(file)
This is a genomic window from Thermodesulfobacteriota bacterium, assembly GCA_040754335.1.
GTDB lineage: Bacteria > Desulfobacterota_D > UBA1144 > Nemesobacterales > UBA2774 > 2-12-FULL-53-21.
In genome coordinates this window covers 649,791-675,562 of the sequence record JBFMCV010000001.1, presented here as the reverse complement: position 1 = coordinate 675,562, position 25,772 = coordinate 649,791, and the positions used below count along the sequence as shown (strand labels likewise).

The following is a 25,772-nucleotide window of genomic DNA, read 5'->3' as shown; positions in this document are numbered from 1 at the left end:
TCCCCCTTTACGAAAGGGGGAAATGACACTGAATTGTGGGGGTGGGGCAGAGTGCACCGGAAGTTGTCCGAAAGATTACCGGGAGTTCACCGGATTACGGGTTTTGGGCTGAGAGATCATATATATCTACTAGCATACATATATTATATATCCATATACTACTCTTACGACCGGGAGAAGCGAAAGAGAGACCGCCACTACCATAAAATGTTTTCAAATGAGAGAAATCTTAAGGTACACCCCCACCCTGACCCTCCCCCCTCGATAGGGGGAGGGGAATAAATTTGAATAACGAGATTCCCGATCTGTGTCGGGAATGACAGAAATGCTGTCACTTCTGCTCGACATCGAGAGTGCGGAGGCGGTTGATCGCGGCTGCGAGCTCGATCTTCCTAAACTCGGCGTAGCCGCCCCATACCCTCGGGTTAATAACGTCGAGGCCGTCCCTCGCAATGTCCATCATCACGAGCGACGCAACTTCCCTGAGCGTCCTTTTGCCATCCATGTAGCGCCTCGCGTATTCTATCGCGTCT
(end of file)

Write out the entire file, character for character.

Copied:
This is a genomic window from Thermodesulfobacteriota bacterium, assembly GCA_040754335.1.
GTDB lineage: Bacteria > Desulfobacterota_D > UBA1144 > Nemesobacterales > UBA2774 > 2-12-FULL-53-21.
In genome coordinates this window covers 649,791-675,562 of the sequence record JBFMCV010000001.1, presented here as the reverse complement: position 1 = coordinate 675,562, position 25,772 = coordinate 649,791, and the positions used below count along the sequence as shown (strand labels likewise).

The following is a 25,772-nucleotide window of genomic DNA, read 5'->3' as shown; positions in this document are numbered from 1 at the left end:
TCCCCCTTTACGAAAGGGGGAAATGACACTGAATTGTGGGGGTGGGGCAGAGTGCACCGGAAGTTGTCCGAAAGATTACCGGGAGTTCACCGGATTACGGGTTTTGGGCTGAGAGATCATATATATCTACTAGCATACATATATTATATATCCATATACTACTCTTACGACCGGGAGAAGCGAAAGAGAGACCGCCACTACCATAAAATGTTTTCAAATGAGAGAAATCTTAAGGTACACCCCCACCCTGACCCTCCCCCCTCGATAGGGGGAGGGGAATAAATTTGAATAACGAGATTCCCGATCTGTGTCGGGAATGACAGAAATGCTGTCACTTCTGCTCGACATCGAGAGTGCGGAGGCGGTTGATCGCGGCTGCGAGCTCGATCTTCCTAAACTCGGCGTAGCCGCCCCATACCCTCGGGTTAATAACGTCGAGGCCGTCCCTCGCAATGTCCATCATCACGAGCGACGCAACTTCCCTGAGCGTCCTTTTGCCATCCATGTAGCGCCTCGCGTATTCTATCGCGTCT